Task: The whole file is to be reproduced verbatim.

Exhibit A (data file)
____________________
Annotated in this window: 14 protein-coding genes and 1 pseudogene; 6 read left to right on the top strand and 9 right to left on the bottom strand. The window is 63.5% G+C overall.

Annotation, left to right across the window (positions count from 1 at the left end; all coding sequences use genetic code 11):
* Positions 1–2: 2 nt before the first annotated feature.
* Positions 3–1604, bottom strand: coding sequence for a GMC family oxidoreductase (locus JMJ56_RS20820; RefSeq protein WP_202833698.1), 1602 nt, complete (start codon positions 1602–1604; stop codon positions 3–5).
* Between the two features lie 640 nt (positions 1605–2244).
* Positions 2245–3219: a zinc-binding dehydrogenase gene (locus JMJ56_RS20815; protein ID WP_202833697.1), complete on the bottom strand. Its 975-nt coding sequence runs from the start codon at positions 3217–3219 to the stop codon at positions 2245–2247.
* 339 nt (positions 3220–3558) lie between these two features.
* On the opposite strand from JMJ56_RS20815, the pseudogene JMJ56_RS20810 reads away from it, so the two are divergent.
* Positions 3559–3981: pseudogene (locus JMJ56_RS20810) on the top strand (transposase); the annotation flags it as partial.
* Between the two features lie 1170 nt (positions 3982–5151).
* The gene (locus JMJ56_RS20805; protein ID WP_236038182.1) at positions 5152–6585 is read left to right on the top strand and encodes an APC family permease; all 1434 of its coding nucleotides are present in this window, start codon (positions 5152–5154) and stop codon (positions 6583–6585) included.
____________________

Annotated in this window: 14 protein-coding genes and 1 pseudogene; 6 read left to right on the top strand and 9 right to left on the bottom strand. The window is 63.5% G+C overall.

Annotation, left to right across the window (positions count from 1 at the left end; all coding sequences use genetic code 11):
* Positions 1–2: 2 nt before the first annotated feature.
* Positions 3–1604, bottom strand: coding sequence for a GMC family oxidoreductase (locus JMJ56_RS20820; RefSeq protein WP_202833698.1), 1602 nt, complete (start codon positions 1602–1604; stop codon positions 3–5).
* Between the two features lie 640 nt (positions 1605–2244).
* Positions 2245–3219: a zinc-binding dehydrogenase gene (locus JMJ56_RS20815; protein ID WP_202833697.1), complete on the bottom strand. Its 975-nt coding sequence runs from the start codon at positions 3217–3219 to the stop codon at positions 2245–2247.
* 339 nt (positions 3220–3558) lie between these two features.
* On the opposite strand from JMJ56_RS20815, the pseudogene JMJ56_RS20810 reads away from it, so the two are divergent.
* Positions 3559–3981: pseudogene (locus JMJ56_RS20810) on the top strand (transposase); the annotation flags it as partial.
* Between the two features lie 1170 nt (positions 3982–5151).
* The gene (locus JMJ56_RS20805; protein ID WP_236038182.1) at positions 5152–6585 is read left to right on the top strand and encodes an APC family permease; all 1434 of its coding nucleotides are present in this window, start codon (positions 5152–5154) and stop codon (positions 6583–6585) included.